Objects manufactured according to stereolithography generally have a good quality of finish and detail (0.0005 mm), resulting in smooth and even surfaces. Qualitatively it is one of the best 3D printing techniques currently available. The time required to create an object with this technique also depends on the size of the machine used. SLA also has the advantage of being able to produce large parts (several metres long). For these objects it will take several days, a few hours for the smallest ones.
Among these disadvantages, a higher cost than FDM and a more limited range of materials and colours due to the polymers used as raw material. Solvents and polymer liquids also emit toxic vapours during printing, so your room should be equipped with an exhaust hood for ventilation.
The polyjet process
This technology, patented by the Israeli-American company Objet Geometries Ltd (acquired in 2012 by the American Stratasys), also works on the principle of photopolymerization. In the same way, the object will be modeled in 3D with a specialized software (AutoCAD for example) then its file sent to the 3D printer.
The print heads will then drop by drop photosensitive material on a gel support, according to the coordinates transmitted by the file. Once the material is deposited, it will be exposed to an ultraviolet ray which will then harden it instantly. The operation will be repeated until the final object is obtained, then all that remains is to clean it. With an accuracy of around 0.005mm it is possible to produce objects with a high level of detail and interlocking assembly parts such as gears.
Object Geometries subsequently refined this technique by developing Polyjet Matrix. With 96 tips for each of its print heads, it is possible for the user to combine several different materials, flexible or more rigid. By allowing you to create your own composite, this process offers the possibility of printing more varied and complex objects.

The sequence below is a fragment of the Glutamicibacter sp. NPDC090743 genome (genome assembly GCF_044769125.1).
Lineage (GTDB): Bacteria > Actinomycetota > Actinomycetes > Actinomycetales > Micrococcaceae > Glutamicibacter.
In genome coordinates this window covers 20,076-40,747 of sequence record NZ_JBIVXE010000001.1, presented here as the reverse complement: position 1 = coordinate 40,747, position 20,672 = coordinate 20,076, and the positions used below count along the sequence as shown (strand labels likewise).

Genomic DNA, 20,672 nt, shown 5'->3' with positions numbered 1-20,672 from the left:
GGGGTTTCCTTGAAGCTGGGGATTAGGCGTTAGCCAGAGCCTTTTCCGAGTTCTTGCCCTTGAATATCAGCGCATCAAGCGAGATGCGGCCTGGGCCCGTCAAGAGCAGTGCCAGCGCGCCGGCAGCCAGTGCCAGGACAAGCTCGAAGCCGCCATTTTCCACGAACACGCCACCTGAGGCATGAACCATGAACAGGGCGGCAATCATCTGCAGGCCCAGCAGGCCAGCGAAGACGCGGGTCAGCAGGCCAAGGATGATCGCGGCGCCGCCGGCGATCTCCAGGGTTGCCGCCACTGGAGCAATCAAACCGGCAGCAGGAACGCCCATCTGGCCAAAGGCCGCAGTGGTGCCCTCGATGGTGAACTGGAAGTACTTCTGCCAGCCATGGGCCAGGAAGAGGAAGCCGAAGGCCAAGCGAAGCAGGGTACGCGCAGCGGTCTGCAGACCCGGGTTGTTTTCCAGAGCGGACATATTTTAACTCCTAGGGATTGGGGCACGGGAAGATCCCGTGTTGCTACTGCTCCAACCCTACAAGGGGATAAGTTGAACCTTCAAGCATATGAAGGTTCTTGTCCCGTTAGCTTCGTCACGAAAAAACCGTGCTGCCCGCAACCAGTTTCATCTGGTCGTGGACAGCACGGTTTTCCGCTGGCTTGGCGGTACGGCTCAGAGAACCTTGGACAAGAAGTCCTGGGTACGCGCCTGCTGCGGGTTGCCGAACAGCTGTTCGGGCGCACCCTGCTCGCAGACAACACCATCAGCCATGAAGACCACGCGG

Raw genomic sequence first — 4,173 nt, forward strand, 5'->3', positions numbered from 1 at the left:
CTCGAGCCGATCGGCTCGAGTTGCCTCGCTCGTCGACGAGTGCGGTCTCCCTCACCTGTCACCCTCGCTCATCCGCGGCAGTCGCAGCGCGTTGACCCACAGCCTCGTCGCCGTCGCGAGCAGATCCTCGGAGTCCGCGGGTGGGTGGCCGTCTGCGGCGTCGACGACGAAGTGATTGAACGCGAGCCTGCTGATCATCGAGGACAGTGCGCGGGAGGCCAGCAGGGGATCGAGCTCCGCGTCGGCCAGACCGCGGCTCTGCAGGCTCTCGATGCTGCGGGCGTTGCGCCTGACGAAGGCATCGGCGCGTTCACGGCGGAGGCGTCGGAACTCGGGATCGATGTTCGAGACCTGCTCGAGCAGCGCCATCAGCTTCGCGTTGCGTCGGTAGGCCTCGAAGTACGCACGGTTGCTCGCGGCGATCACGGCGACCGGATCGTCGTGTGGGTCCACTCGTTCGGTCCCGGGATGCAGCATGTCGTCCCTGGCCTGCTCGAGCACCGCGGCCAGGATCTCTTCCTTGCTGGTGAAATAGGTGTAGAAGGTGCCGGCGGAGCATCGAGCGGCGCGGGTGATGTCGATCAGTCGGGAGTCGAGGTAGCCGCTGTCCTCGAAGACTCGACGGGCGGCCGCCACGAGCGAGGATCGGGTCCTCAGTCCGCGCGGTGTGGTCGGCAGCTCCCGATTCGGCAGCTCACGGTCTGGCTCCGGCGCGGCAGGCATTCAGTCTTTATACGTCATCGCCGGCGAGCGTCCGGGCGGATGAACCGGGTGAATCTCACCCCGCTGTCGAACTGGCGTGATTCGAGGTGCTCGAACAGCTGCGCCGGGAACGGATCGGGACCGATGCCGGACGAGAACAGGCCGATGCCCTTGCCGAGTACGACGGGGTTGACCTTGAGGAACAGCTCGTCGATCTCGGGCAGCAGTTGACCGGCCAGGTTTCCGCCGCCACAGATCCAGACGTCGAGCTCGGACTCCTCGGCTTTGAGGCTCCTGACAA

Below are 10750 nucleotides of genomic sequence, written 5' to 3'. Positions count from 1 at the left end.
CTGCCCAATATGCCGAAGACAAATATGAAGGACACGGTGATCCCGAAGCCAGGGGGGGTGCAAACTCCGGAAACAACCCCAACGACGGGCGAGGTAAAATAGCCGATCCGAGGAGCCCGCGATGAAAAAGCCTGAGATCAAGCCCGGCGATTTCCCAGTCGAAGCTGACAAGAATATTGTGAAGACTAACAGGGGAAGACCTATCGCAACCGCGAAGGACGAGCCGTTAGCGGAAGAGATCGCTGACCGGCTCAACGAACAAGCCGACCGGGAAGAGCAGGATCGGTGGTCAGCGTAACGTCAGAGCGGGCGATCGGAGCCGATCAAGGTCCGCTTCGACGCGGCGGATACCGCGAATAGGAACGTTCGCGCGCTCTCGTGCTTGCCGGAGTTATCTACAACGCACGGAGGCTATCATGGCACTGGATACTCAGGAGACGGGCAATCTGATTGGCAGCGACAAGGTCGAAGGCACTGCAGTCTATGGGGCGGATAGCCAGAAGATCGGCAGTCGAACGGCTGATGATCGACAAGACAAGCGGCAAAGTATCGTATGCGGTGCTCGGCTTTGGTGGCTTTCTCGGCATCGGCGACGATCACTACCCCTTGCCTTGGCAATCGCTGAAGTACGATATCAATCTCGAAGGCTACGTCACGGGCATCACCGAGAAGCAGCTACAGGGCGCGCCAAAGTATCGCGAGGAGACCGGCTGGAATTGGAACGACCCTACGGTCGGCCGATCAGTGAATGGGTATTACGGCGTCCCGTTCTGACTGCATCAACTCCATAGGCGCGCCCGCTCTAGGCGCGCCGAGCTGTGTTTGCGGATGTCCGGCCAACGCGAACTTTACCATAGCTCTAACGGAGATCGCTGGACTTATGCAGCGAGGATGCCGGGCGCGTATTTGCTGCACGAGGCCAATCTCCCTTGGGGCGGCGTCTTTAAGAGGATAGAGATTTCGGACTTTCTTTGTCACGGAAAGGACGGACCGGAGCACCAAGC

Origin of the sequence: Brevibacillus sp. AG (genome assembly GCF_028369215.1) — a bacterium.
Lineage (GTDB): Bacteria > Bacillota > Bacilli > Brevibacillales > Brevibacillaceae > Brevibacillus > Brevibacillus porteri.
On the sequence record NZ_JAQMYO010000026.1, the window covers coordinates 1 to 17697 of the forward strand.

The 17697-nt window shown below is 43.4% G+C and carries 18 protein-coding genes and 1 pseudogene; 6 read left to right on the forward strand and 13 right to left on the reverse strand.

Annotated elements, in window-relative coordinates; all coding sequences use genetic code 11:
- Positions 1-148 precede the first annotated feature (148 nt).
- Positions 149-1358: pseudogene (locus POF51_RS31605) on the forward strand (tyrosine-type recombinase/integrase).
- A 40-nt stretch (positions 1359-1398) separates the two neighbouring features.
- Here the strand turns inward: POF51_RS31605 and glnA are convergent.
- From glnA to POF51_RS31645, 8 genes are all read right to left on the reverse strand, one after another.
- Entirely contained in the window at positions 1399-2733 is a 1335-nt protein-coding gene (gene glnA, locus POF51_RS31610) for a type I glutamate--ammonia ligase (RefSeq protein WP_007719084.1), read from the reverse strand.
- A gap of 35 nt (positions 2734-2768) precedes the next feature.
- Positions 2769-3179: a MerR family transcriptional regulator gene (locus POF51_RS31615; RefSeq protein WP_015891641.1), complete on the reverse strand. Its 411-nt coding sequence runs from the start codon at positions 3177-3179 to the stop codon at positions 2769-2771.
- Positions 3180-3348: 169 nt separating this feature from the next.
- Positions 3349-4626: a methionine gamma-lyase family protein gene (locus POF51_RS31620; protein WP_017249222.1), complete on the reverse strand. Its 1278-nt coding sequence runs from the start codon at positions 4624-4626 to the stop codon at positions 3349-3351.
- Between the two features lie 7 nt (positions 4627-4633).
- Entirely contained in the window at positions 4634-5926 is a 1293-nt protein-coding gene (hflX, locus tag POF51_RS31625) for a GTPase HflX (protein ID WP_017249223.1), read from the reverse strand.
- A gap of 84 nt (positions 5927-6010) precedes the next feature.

This technique, created by an American student at a Texas university in 1980, was later developed (2003) by the German company EOS. Also called SLS (Selective Laser Sintering), it is also a laser printing process. This time a very powerful laser beam will merge a powder at very precise points defined by a STL file that your computer communicates to your 3D printer.
The powder particles under the effect of heat will then melt and eventually fuse together. A new layer of fine powder is then spread out and hardened again by the laser and connected to the first one. This operation is repeated several times until your part is finished. Then, your part is lifted from the loose powder and the object is brushed and then sanded or sanded by hand for finishing.
The powder most often used for this type of printing is polyamide. White in colour, this material is actually nylon. It will give your object a porous surface that can be repainted if you want to give it color. Other components such as glass powder or ceramic can also be used. Often manufacturers use a mixture of two kinds of powders to obtain more sophisticated objects.
Originally developed in 1993 in Massachusetts at the Institute of Technology (MIT) in 1993, 3DP (Three-Dimensional Printing) forms the basis of Z Corporation’s 3D printing process. The process consists of spreading a thin layer of composite powder on a platform.
The print head will then deposit on it fine drops of colored glue which combined with each other allow to obtain a wide range of color. The platform lowers as the powder layers are glued together until the final object is obtained. For the finishing, it is necessary to vacuum the excess powder, brush and/or sand the part, then heat it to finalize the solidification.
The 3DP has the advantage of being fast and offering a wide range of colours. Up to 6 times cheaper than a 3D SLA printer, its price is more attractive despite its precision and sometimes inferior printing quality. Among the disadvantages, without post-printing treatment the parts are more fragile and their surface is rougher.